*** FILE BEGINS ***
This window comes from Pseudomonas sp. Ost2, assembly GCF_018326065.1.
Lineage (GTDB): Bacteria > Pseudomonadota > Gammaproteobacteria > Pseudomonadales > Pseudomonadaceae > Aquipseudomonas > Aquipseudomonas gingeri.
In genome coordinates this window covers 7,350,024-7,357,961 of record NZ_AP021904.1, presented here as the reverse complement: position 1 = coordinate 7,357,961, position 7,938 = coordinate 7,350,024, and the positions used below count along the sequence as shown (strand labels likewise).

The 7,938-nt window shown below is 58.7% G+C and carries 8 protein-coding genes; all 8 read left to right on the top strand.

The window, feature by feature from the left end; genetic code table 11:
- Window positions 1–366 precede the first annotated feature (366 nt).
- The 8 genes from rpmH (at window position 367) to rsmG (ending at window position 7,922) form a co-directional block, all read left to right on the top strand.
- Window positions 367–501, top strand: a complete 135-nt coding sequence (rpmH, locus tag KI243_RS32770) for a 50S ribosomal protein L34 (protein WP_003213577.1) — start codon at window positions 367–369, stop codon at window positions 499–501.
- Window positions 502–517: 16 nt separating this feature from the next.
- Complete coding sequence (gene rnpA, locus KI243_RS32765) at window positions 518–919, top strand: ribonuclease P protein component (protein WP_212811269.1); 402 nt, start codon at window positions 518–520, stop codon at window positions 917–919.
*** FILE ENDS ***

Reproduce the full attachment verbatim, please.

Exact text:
This window comes from Pseudomonas sp. Ost2, assembly GCF_018326065.1.
Lineage (GTDB): Bacteria > Pseudomonadota > Gammaproteobacteria > Pseudomonadales > Pseudomonadaceae > Aquipseudomonas > Aquipseudomonas gingeri.
In genome coordinates this window covers 7,350,024-7,357,961 of record NZ_AP021904.1, presented here as the reverse complement: position 1 = coordinate 7,357,961, position 7,938 = coordinate 7,350,024, and the positions used below count along the sequence as shown (strand labels likewise).

The 7,938-nt window shown below is 58.7% G+C and carries 8 protein-coding genes; all 8 read left to right on the top strand.

The window, feature by feature from the left end; genetic code table 11:
- Window positions 1–366 precede the first annotated feature (366 nt).
- The 8 genes from rpmH (at window position 367) to rsmG (ending at window position 7,922) form a co-directional block, all read left to right on the top strand.
- Window positions 367–501, top strand: a complete 135-nt coding sequence (rpmH, locus tag KI243_RS32770) for a 50S ribosomal protein L34 (protein WP_003213577.1) — start codon at window positions 367–369, stop codon at window positions 499–501.
- Window positions 502–517: 16 nt separating this feature from the next.
- Complete coding sequence (gene rnpA, locus KI243_RS32765) at window positions 518–919, top strand: ribonuclease P protein component (protein WP_212811269.1); 402 nt, start codon at window positions 518–520, stop codon at window positions 917–919.